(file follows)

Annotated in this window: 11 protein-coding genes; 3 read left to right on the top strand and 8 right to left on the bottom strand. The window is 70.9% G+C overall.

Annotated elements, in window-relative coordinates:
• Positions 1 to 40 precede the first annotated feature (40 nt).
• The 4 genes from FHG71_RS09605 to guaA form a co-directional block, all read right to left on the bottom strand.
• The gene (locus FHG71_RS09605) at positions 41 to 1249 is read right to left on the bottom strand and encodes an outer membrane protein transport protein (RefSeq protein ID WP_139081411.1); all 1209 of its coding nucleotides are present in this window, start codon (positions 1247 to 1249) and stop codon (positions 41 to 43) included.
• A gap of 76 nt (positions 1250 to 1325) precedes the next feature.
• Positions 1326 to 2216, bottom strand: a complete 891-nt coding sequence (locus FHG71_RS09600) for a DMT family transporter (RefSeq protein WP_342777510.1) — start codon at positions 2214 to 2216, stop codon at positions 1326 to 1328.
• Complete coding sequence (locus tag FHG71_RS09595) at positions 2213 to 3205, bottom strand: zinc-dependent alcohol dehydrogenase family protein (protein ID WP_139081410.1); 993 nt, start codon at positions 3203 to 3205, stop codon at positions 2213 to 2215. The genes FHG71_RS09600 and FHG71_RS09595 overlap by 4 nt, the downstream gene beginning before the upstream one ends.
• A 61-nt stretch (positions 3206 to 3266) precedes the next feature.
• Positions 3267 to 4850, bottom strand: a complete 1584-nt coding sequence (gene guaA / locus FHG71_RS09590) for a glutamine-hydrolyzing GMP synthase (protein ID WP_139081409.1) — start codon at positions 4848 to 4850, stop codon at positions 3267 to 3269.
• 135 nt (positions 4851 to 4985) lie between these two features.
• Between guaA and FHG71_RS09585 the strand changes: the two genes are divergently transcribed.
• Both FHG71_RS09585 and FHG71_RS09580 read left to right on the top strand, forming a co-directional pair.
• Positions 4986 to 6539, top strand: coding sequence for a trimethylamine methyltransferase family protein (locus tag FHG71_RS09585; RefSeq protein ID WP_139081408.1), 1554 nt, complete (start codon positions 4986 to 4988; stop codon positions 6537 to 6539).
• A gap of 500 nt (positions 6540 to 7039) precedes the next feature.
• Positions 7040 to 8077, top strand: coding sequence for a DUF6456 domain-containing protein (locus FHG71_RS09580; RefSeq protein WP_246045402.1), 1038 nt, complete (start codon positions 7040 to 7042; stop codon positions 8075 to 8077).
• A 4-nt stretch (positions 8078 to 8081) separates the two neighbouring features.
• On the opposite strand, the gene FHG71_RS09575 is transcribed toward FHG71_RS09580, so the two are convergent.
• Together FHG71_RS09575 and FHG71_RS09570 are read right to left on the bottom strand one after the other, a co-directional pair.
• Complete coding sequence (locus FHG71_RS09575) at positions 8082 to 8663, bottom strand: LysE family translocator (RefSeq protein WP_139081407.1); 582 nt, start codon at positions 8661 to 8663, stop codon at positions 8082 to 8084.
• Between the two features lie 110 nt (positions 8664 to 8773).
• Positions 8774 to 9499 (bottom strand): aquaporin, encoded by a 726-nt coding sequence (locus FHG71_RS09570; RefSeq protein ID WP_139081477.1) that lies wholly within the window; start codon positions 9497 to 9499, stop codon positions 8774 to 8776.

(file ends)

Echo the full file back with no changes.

Annotated in this window: 11 protein-coding genes; 3 read left to right on the top strand and 8 right to left on the bottom strand. The window is 70.9% G+C overall.

Annotated elements, in window-relative coordinates:
• Positions 1 to 40 precede the first annotated feature (40 nt).
• The 4 genes from FHG71_RS09605 to guaA form a co-directional block, all read right to left on the bottom strand.
• The gene (locus FHG71_RS09605) at positions 41 to 1249 is read right to left on the bottom strand and encodes an outer membrane protein transport protein (RefSeq protein ID WP_139081411.1); all 1209 of its coding nucleotides are present in this window, start codon (positions 1247 to 1249) and stop codon (positions 41 to 43) included.
• A gap of 76 nt (positions 1250 to 1325) precedes the next feature.
• Positions 1326 to 2216, bottom strand: a complete 891-nt coding sequence (locus FHG71_RS09600) for a DMT family transporter (RefSeq protein WP_342777510.1) — start codon at positions 2214 to 2216, stop codon at positions 1326 to 1328.
• Complete coding sequence (locus tag FHG71_RS09595) at positions 2213 to 3205, bottom strand: zinc-dependent alcohol dehydrogenase family protein (protein ID WP_139081410.1); 993 nt, start codon at positions 3203 to 3205, stop codon at positions 2213 to 2215. The genes FHG71_RS09600 and FHG71_RS09595 overlap by 4 nt, the downstream gene beginning before the upstream one ends.
• A 61-nt stretch (positions 3206 to 3266) precedes the next feature.
• Positions 3267 to 4850, bottom strand: a complete 1584-nt coding sequence (gene guaA / locus FHG71_RS09590) for a glutamine-hydrolyzing GMP synthase (protein ID WP_139081409.1) — start codon at positions 4848 to 4850, stop codon at positions 3267 to 3269.
• 135 nt (positions 4851 to 4985) lie between these two features.
• Between guaA and FHG71_RS09585 the strand changes: the two genes are divergently transcribed.
• Both FHG71_RS09585 and FHG71_RS09580 read left to right on the top strand, forming a co-directional pair.
• Positions 4986 to 6539, top strand: coding sequence for a trimethylamine methyltransferase family protein (locus tag FHG71_RS09585; RefSeq protein ID WP_139081408.1), 1554 nt, complete (start codon positions 4986 to 4988; stop codon positions 6537 to 6539).
• A gap of 500 nt (positions 6540 to 7039) precedes the next feature.
• Positions 7040 to 8077, top strand: coding sequence for a DUF6456 domain-containing protein (locus FHG71_RS09580; RefSeq protein WP_246045402.1), 1038 nt, complete (start codon positions 7040 to 7042; stop codon positions 8075 to 8077).
• A 4-nt stretch (positions 8078 to 8081) separates the two neighbouring features.
• On the opposite strand, the gene FHG71_RS09575 is transcribed toward FHG71_RS09580, so the two are convergent.
• Together FHG71_RS09575 and FHG71_RS09570 are read right to left on the bottom strand one after the other, a co-directional pair.
• Complete coding sequence (locus FHG71_RS09575) at positions 8082 to 8663, bottom strand: LysE family translocator (RefSeq protein WP_139081407.1); 582 nt, start codon at positions 8661 to 8663, stop codon at positions 8082 to 8084.
• Between the two features lie 110 nt (positions 8664 to 8773).
• Positions 8774 to 9499 (bottom strand): aquaporin, encoded by a 726-nt coding sequence (locus FHG71_RS09570; RefSeq protein ID WP_139081477.1) that lies wholly within the window; start codon positions 9497 to 9499, stop codon positions 8774 to 8776.